Years ago I wrote a book about bikers and their rides, and I interviewed a range of people from the Motorcycle Maids, whose average age is in the upper 70s, to the Dikes on Bikes, whose club name is self-evident, to Hell’s Angels in California, who were a strangely orderly and conservative group. All had a love for their machines that bordered on the obsessional, and I remember speaking to one biker’s wife who said the one thing she really hated was the oil stains on her carpet. Her husband parked his machine in their living room every night.
Today is the unofficial beginning of summer. Pools and water parks open. So do miniature golf courses and the local one is mobbed. The holiday orphans go to neither. They clean house or apartment, do yard work if yard there is. They pay bills and catch up on their emails. They take long walks, ride their bicycles; they try to look as if being alone is perfectly OK but know deep down that it’s not. Behind the rumble of the motorcycles, there’s a deeper silence.
Monday, May 21, 2012
Everyone I know is exhausted; an overwhelming tiredness is scything young and old alike. A 20-something editor tells me she wakes up feeling as if she hasn’t slept at all; a 40-year-old librarian complains of nodding out at her desk each afternoon at the same time; a long-standing friend now in his 60s tells me he begins to think of bedtime at five in the afternoon. There doesn’t appear to be a white- or blue-collar difference here and gender plays no role. Butchers and bakers and candlestick-makers, computer wizards, real estate agents and day traders are all struck by the same lassitude. And, they all say, it has nothing to do with the intensity of the work they’re involved in. The weariness strikes during the weekends and holidays and vacations. It doesn’t respect age, sexual affinity or occupation.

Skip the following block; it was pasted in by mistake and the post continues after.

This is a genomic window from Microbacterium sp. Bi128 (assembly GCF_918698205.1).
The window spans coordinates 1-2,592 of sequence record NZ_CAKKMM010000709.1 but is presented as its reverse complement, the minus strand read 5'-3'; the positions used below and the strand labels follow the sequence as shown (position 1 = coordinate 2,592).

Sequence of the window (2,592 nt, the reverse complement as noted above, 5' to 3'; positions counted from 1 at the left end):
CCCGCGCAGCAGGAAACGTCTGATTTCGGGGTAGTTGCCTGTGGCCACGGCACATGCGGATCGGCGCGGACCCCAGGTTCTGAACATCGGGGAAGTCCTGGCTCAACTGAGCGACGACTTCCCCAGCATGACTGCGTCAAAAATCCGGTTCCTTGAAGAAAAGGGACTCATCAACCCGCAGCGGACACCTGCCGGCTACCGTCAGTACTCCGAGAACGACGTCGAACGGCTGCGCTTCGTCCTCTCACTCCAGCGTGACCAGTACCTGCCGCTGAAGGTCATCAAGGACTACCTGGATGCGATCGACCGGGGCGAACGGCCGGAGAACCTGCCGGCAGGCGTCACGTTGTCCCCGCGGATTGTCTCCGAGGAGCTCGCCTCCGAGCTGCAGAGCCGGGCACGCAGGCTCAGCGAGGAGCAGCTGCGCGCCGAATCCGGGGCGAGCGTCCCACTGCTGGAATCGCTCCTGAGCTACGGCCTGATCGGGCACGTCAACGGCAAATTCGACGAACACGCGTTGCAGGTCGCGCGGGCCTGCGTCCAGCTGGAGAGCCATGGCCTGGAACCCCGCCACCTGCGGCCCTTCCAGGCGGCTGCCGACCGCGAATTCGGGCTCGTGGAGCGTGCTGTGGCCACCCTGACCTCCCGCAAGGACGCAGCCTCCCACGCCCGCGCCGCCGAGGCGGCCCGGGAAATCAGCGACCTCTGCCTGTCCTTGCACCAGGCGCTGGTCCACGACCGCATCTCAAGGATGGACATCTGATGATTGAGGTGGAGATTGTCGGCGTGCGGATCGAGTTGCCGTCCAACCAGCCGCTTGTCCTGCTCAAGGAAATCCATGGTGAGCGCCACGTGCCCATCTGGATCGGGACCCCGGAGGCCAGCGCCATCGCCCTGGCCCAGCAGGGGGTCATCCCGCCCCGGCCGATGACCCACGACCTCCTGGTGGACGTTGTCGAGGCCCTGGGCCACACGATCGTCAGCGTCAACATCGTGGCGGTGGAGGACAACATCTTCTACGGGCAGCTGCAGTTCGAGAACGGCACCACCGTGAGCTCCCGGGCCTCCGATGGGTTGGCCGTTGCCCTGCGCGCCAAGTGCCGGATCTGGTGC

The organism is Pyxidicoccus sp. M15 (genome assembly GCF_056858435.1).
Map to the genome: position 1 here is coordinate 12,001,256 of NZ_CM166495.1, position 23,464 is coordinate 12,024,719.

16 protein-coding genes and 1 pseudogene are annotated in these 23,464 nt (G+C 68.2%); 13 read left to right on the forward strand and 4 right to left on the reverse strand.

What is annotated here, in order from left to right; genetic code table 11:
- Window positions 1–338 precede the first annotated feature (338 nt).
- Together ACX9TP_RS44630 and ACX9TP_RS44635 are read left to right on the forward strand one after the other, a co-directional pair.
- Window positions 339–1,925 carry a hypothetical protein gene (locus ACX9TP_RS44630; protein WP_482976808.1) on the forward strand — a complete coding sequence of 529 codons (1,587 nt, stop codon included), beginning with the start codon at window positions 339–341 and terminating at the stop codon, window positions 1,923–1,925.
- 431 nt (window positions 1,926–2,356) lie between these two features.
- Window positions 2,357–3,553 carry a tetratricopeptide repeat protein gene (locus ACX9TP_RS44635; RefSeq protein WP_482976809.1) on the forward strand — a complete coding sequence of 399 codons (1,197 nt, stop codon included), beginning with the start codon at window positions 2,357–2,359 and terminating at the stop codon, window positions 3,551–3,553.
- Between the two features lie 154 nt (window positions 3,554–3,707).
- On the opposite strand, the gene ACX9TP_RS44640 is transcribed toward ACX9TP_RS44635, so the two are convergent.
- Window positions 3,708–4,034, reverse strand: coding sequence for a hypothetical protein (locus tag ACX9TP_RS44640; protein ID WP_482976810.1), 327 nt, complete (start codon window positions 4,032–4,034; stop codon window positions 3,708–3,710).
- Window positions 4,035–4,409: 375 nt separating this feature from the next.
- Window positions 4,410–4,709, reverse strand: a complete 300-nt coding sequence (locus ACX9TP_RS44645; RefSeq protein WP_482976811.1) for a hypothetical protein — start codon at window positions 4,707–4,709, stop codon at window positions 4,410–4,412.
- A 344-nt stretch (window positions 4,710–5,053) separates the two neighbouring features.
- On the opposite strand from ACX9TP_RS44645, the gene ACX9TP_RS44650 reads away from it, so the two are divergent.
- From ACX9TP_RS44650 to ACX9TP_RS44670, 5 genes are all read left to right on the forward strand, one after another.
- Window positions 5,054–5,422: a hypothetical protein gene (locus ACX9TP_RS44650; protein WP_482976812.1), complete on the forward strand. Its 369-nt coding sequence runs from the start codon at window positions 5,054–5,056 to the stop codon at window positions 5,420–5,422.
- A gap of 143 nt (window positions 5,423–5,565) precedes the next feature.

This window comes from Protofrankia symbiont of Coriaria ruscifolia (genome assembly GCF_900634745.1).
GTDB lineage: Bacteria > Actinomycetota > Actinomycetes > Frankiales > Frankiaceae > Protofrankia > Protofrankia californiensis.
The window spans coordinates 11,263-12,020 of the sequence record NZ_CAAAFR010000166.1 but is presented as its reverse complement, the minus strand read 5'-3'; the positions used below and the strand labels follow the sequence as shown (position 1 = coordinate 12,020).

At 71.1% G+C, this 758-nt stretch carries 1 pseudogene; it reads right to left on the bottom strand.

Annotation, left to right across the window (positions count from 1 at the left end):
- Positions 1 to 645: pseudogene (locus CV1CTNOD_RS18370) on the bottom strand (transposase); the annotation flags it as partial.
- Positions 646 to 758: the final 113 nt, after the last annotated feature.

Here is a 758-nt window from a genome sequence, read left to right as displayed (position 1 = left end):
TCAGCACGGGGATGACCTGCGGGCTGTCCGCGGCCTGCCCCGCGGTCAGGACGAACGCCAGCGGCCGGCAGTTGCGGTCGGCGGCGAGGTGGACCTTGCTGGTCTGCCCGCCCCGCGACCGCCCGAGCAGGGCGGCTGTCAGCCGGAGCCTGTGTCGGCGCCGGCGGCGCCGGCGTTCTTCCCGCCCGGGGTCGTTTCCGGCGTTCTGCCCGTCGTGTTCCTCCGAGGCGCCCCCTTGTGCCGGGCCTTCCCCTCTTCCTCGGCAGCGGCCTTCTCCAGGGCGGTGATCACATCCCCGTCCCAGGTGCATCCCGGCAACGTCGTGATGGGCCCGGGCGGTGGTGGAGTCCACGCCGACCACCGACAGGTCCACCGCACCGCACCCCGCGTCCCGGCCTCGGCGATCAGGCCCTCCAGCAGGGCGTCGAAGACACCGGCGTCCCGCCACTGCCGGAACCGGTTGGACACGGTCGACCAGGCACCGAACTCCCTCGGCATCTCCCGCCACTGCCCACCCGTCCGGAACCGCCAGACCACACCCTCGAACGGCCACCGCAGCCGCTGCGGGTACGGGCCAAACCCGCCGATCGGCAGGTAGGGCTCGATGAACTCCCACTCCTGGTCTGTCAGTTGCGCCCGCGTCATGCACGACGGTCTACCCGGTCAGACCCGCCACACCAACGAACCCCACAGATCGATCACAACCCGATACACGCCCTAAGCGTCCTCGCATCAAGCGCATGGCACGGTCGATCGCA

I can’t help but notice that a multi-billion dollar industry of energy drinks was born at about the same time as the general exhaustion set in, and I wonder how that came to be. When did the mid-afternoon cup of coffee (or tea) give way to the tiny bottle promising a five-hour energy boost? There are shelves of such potions in convenient stores and I’ve watched young men and women buy these products by the handful. One told me he drank four bottles of assorted energy enhancers a day, and TV ads suggest we switch from our morning coffee to the far-easier-to-gulp-down little bottles that require no brewing, no heating and no sweetening. That these concoctions have no soul, no spirit or history to them is overlooked. We’re no longer looking for taste, we’re seeking a form of artificial alertness; legal uppers, as it were.